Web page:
What is a Test and Tag License?
There are a lot of myths and misinformation going about regarding test and tag qualifications and licenses and it can be quite confusing for those wanting to ensure they are doing the right thing.
The quick answer about who can do test and tagging is you must be a competent person as defined in S 1.4.4 of the Standard AS/NZS 3760:2010. This sets out that the responsible person (S 1.4.19) needs to ensure that whoever is doing the test and tagging has the (theoretical and practical) skills obtained through training, qualification, experience etc to correctly undertake the required tasks.
In Australia there is currently no formally recognised system to determine or deem a person is competent or a competent person. Nor is there any formal or recognised qualification or licensing system for test and tag technicians. In short, what all that means is you can test and tag appliances so long as know what you are doing, have the right equipment and can do it in accordance with all the requirements of the Standard.
That may seem quite surprising given the important nature of the work involved, but that’s how it is at this point of time. Some course providers offer a nationally accredited course UEENEEP026A and on completion issue something along the lines of a Statement of Attainment and a Certificate Number. Neither of these are a test and tag qualification or license. A certificate number is usually a referencing system for administrative purposes only and is not a license number.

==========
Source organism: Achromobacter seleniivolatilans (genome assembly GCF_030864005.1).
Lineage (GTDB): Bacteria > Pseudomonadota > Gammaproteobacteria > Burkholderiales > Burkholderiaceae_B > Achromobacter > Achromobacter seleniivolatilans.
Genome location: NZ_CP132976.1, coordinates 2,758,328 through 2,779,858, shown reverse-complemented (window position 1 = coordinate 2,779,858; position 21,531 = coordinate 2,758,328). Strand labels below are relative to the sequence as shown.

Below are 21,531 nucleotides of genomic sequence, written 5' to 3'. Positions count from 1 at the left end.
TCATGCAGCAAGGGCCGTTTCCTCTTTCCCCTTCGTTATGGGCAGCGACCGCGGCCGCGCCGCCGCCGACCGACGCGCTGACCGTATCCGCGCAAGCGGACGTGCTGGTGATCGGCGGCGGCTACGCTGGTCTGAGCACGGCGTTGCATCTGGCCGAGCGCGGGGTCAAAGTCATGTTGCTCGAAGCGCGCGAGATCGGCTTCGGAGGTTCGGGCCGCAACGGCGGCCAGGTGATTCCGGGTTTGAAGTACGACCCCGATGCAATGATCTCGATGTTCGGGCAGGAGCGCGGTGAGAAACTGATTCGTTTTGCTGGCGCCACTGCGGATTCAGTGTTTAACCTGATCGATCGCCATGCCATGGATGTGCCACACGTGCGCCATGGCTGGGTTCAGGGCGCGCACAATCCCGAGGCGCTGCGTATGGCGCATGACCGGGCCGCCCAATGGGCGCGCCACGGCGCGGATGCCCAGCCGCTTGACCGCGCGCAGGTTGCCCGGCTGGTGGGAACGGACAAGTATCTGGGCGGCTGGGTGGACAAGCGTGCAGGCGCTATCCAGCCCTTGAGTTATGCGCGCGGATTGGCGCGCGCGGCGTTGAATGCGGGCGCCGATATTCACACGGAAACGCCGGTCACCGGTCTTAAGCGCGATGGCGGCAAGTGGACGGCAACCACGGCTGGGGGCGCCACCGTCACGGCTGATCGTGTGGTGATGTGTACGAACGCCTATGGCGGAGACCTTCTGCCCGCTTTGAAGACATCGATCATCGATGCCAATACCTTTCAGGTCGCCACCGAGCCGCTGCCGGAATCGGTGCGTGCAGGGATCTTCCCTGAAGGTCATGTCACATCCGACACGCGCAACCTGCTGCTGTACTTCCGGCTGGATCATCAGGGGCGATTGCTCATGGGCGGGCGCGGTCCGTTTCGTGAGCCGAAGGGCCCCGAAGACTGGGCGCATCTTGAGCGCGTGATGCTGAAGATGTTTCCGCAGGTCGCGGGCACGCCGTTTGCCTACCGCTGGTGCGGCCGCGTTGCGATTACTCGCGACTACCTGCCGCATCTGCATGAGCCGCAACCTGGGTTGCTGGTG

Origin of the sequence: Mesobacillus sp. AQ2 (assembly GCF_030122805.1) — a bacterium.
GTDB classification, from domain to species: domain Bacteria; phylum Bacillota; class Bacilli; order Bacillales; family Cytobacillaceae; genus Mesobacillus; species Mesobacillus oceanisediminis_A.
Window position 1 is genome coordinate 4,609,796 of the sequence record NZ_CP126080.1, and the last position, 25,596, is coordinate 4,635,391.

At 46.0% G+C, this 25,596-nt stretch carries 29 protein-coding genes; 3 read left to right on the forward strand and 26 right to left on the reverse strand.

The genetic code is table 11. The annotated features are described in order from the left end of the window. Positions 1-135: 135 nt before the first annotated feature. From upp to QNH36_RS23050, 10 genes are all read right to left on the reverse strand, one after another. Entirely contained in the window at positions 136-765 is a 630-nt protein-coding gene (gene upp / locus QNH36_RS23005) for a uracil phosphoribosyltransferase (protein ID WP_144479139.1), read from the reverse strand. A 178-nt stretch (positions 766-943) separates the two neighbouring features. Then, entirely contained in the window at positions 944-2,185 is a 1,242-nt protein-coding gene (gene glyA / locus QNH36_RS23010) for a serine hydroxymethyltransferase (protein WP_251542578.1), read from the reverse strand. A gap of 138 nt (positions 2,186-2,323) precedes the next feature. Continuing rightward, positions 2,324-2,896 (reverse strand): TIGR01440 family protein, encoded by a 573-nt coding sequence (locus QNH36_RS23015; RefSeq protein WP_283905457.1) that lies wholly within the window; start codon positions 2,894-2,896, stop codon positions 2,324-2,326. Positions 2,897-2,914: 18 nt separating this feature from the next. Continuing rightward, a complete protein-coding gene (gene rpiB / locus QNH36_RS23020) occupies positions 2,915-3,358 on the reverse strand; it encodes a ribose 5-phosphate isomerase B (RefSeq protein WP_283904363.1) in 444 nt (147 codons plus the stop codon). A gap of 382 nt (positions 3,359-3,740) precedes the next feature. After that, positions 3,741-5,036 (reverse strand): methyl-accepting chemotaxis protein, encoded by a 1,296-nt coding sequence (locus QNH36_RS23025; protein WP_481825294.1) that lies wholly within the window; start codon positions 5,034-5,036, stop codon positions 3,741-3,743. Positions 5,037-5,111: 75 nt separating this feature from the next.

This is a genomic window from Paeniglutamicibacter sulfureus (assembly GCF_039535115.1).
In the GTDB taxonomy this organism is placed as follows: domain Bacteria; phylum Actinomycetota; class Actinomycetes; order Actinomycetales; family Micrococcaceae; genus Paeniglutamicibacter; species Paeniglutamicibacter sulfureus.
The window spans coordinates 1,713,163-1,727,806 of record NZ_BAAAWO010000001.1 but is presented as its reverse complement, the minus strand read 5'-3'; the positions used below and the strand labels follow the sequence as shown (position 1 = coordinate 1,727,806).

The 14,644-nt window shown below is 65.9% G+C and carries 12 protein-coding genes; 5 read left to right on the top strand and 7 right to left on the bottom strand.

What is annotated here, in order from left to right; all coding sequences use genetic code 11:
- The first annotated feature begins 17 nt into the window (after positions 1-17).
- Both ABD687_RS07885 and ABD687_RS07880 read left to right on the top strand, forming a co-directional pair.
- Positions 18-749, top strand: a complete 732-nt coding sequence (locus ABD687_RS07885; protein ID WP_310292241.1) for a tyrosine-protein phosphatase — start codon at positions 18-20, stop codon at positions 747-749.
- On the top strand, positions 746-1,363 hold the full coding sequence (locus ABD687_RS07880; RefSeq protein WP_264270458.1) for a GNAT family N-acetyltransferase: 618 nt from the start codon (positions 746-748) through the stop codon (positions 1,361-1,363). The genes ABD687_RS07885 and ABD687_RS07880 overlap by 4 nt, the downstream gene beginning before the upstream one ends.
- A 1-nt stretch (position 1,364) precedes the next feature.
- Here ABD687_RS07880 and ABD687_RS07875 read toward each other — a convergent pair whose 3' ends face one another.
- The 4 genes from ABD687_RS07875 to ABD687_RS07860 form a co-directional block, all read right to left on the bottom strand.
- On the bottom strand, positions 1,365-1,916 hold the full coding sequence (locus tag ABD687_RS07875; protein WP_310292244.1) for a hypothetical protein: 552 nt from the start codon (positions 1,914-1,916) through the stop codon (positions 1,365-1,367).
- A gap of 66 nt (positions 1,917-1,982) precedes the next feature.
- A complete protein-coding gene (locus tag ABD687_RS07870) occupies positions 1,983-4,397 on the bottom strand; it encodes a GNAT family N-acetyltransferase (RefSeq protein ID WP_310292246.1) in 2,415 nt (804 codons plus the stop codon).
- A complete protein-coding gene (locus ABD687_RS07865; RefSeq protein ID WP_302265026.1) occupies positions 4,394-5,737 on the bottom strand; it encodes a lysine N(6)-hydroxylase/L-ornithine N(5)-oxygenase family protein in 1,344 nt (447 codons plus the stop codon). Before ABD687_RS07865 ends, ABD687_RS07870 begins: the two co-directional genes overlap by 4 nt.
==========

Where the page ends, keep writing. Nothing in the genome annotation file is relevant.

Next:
I have been made aware some course providers do issue what they call a license, however it must be made clear this is something of their own making and it has no recognised standing. It’s a bit like the “license” I got for doing a few hots laps at the local go-kart track. I’ve even heard that during some courses students are told it is mandatory they renew their “license” every two years and this is subject to them doing a refresher course, naturally it needs to be done with the same course provider. Doing a refresher course every few years or so is certainly something to be encouraged as we all forget things and changes to regulations, Standards and Codes etc do happen but there is no requirement for anyone to do a refresher course. If you don’t do one, don’t worry, it shouldn’t stop you from continuing your test and tagging work provided you have kept up to date with any changes and can still do everything in accordance with the Standard.
With fear of being subject to some hostile feedback, it needs to be noted that an electrical trade qualification does not automatically make a holder a competent person unless that qualification included modules / training on the requirements of AS/NZS 3760:2010 or they have gained that understanding through other means. Be aware some jurisdictions may have different requirements, as may some Industry Codes, Codes of Practice etc. For example, if you are going to test and tag appliances on a construction or demolition site you will need a White Card to get on site and if it is a unionised site, chances are they will only allow qualified electricians (who are a member of a union) to perform the work despite there being no requirement under any legislation or code for this. Sometimes you gotta play by their rules.
TIP: A competent person needs to have an understanding of the application and requirements of the Standard. If you haven’t read the Standard AS/NZS 3760:2010 then you need to get hold of a full copy a.s.a.p and get yourself up to speed.
Want to learn how to correctly test and tag electrical appliance – register for a TATSA test and tag course today.
See also Test and Tag License Part 2 Updated 12 July 2016